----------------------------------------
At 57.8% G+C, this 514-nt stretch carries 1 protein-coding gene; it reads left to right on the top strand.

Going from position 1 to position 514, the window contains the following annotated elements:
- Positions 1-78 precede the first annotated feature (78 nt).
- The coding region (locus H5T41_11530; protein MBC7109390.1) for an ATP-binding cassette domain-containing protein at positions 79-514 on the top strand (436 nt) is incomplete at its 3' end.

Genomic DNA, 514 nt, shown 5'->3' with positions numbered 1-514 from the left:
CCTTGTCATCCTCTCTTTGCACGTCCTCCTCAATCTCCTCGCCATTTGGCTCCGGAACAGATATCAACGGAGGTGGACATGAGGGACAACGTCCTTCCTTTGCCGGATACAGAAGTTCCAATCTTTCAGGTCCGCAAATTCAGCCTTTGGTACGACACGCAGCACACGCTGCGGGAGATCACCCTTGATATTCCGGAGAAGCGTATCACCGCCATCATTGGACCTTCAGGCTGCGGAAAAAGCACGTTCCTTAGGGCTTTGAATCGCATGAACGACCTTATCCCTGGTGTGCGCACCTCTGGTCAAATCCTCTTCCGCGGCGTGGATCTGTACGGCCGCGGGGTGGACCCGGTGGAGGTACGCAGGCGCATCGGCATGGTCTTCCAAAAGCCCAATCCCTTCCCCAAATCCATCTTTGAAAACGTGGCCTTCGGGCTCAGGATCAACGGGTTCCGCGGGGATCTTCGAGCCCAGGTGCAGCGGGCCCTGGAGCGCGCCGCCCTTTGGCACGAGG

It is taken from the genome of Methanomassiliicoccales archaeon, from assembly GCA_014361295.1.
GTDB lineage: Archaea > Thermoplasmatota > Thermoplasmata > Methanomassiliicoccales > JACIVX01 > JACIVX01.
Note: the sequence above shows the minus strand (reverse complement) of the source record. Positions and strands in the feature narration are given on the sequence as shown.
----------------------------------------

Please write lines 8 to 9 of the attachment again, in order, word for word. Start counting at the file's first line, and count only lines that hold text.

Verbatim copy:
GTDB lineage: Archaea > Thermoplasmatota > Thermoplasmata > Methanomassiliicoccales > JACIVX01 > JACIVX01.
Note: the sequence above shows the minus strand (reverse complement) of the source record. Positions and strands in the feature narration are given on the sequence as shown.